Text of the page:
When someone offers you a job you need to stop telling them why you deserve it and start thinking about how to make the situation work to your advantage. When an offer is presented, for the first time in the interview process, the candidate has the power. Here is an effective protocol for receiving a job offer:

Thank the person for the offer. This is the time to appear humble. You’ve spent a significant amount of time telling your counterpart how great you are and now they believe you. Let them know that you are honored and flattered that they value you.

Ask for time to think about it. Even if they offer you the most money you ever thought you’d get try to let some time pass. If nothing else, it shows your future employer that you are a rational decision maker. If you join them, they will be investing in you. An impulsive person is seldom given big responsibility. Even if you just take an hour, take some time before responding.

Ask if that’s the best they can do. It takes courage and tact but it works. After you have taken the time you need to think things over, simply ask your counterpart if that is the best offer they can make. On some occasions (and this has happened to me and a few people I know) they will counter-offer right away. The key to doing this is to appear nonjudgmental and unemotional. Say something like: “Once again, I want to express how flattered I’m am with your consideration. Before I make my final decision I’d like to know if that is your best possible offer.”

Once you say that shut up. Watch the reaction (if you are in person) or listen to their reaction (if on the phone) carefully. If there is silence, DO NOT SPEAK. Let the other party break the silence.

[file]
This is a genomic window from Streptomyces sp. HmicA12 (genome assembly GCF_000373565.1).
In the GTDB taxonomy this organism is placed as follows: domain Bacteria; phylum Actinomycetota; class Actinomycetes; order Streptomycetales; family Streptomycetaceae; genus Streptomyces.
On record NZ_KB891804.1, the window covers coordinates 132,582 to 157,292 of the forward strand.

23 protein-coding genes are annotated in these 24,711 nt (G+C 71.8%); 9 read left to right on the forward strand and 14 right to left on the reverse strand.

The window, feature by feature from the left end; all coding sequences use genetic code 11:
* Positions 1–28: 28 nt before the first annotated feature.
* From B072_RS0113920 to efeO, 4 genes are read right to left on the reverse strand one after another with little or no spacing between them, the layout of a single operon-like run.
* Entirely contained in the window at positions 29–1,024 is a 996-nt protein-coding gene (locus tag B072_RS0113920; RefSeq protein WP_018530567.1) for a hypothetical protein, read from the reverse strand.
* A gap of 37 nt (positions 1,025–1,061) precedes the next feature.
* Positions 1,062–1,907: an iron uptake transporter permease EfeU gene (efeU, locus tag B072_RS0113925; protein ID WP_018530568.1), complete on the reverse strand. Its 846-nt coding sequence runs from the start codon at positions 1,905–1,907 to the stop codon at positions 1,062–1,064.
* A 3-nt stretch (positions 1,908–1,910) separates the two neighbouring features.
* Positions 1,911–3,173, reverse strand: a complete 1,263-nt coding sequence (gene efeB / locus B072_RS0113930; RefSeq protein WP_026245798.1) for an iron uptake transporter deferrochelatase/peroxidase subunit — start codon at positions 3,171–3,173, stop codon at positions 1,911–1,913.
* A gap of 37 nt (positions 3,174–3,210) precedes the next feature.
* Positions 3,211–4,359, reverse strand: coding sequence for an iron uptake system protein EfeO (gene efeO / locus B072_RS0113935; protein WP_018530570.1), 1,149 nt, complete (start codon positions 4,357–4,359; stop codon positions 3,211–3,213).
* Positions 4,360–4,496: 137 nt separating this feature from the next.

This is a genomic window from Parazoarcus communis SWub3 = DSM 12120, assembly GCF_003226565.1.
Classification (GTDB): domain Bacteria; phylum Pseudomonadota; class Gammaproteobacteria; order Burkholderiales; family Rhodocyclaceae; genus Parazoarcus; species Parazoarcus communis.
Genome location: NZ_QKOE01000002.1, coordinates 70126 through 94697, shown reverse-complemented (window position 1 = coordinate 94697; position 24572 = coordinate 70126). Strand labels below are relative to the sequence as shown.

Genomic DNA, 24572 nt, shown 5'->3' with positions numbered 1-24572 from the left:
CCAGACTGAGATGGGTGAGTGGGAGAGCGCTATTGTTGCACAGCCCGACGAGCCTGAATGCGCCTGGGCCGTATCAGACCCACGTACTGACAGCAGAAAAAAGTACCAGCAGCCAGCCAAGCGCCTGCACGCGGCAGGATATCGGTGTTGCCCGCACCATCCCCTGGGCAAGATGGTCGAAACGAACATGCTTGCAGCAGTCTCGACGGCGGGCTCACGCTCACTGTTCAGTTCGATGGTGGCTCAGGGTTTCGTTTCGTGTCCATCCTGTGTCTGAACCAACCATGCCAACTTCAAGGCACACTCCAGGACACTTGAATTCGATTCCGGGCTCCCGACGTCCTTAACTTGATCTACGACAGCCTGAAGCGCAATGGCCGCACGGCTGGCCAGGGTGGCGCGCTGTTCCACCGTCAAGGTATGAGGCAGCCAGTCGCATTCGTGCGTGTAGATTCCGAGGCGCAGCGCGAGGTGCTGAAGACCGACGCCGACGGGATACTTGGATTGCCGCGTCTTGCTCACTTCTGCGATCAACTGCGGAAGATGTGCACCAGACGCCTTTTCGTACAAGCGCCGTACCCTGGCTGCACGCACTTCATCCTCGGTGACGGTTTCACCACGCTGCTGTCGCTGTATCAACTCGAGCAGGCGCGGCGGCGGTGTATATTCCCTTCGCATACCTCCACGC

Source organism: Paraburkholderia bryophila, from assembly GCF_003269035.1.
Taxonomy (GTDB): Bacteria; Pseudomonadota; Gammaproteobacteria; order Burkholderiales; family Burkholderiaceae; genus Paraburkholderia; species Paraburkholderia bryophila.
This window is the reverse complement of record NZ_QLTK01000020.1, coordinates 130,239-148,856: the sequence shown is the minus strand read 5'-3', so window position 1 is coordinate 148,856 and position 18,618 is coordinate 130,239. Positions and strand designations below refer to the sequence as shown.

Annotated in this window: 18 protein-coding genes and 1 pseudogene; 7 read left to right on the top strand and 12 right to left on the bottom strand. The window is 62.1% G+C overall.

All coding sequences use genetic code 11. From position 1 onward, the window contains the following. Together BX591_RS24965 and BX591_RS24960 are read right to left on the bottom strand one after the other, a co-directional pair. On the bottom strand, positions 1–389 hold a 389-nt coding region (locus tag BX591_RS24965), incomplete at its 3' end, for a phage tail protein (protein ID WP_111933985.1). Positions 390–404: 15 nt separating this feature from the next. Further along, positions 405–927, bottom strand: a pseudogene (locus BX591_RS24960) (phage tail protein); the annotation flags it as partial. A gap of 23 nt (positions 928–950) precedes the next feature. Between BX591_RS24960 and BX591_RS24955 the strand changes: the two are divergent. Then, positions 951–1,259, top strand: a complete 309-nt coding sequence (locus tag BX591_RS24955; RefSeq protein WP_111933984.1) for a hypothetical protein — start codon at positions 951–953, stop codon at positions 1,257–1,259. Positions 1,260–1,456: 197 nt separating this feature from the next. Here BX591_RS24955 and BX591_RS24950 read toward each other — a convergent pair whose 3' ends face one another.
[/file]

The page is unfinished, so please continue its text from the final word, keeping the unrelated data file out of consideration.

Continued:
How to Handle Business Mergers

Business mergers can help two companies to keep trading when times are tough. Sharing skills and resources whilst losing the worst aspects of both companies can make for a stronger organisation, better suited to the current economy. Over the years many companies add departments that become obsolete and start to lose money in one way or another a merger can force cutbacks and, although its one of the most difficult processes a manager will ever have to handle, it can save the business from going under.

One of the most important aspects of any business merger is very hard to describe as it will differ from place to place. This is how to merge the working cultures of two organisations into one. Imagine one business that has primarily skilled, older workers who work nine to five and do very little overtime. Another organisation has primarily young, enthusiastic trainees who put many hours in during the week and have regular staff nights out and activity days. It may seem easy merging numbers on a bit of paper, but you have to merge these two working cultures into something that makes sense for everyone involved.

Often compromises have to be made. For example, senior members of one company may not be best suited to sit on the new board, but office politics dictate that they have to be represented. You might need to keep certain employees that given the choice you wouldnt.

It is also very difficult, especially if you work for one of the two companies, to keep morale in both places high as the merger is taking place. Inevitably new roles will be created and some jobs will be lost. People will have new colleagues and find that their old ones, who they have formed friendships with, no longer work with them. A good manager can navigate these difficulties but sometimes its hard not to get involved in petty squabbles over territory that often break out.

The best tip for handling mergers is to choose the best people to oversee it. People that understand their company inside out, who know which people would be best suited for the new roles, and who arent afraid to make tough decisions and to make them quickly. You cant pretend to know each of your workers and the workers in the other company but managers should know their sections well. Use their knowledge and make sure you carry out your decisions in a tough but sympathetic manner. If you can navigate the merger quickly the business will be set up in its new format quickly, meaning people can start to understand their new place and get on with their jobs. Being in limbo lowers morale and loses your business money each day it continues.

Bert Steiner has worked in manufacturing for many years, making everything from guttering to insulation. He has owned several small businesses and likes to write about business management.